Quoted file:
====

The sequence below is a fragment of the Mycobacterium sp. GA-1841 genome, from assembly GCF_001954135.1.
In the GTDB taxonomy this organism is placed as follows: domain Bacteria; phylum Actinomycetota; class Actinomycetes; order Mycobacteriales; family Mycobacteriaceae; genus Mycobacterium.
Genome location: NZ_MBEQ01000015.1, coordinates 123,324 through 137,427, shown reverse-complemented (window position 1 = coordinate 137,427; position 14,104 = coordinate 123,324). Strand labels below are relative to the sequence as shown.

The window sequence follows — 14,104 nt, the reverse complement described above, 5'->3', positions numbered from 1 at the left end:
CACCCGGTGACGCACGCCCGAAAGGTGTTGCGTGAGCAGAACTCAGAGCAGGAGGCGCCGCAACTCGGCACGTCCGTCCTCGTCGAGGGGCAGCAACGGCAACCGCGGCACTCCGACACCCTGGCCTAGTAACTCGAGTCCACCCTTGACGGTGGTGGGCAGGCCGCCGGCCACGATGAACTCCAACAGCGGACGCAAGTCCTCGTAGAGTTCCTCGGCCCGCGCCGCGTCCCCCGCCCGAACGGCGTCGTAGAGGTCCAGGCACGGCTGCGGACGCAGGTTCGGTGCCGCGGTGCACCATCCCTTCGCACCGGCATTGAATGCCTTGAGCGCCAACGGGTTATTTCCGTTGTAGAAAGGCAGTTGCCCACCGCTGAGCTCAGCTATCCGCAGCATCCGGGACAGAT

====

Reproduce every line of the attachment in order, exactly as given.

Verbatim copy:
The sequence below is a fragment of the Mycobacterium sp. GA-1841 genome, from assembly GCF_001954135.1.
In the GTDB taxonomy this organism is placed as follows: domain Bacteria; phylum Actinomycetota; class Actinomycetes; order Mycobacteriales; family Mycobacteriaceae; genus Mycobacterium.
Genome location: NZ_MBEQ01000015.1, coordinates 123,324 through 137,427, shown reverse-complemented (window position 1 = coordinate 137,427; position 14,104 = coordinate 123,324). Strand labels below are relative to the sequence as shown.

The window sequence follows — 14,104 nt, the reverse complement described above, 5'->3', positions numbered from 1 at the left end:
CACCCGGTGACGCACGCCCGAAAGGTGTTGCGTGAGCAGAACTCAGAGCAGGAGGCGCCGCAACTCGGCACGTCCGTCCTCGTCGAGGGGCAGCAACGGCAACCGCGGCACTCCGACACCCTGGCCTAGTAACTCGAGTCCACCCTTGACGGTGGTGGGCAGGCCGCCGGCCACGATGAACTCCAACAGCGGACGCAAGTCCTCGTAGAGTTCCTCGGCCCGCGCCGCGTCCCCCGCCCGAACGGCGTCGTAGAGGTCCAGGCACGGCTGCGGACGCAGGTTCGGTGCCGCGGTGCACCATCCCTTCGCACCGGCATTGAATGCCTTGAGCGCCAACGGGTTATTTCCGTTGTAGAAAGGCAGTTGCCCACCGCTGAGCTCAGCTATCCGCAGCATCCGGGACAGAT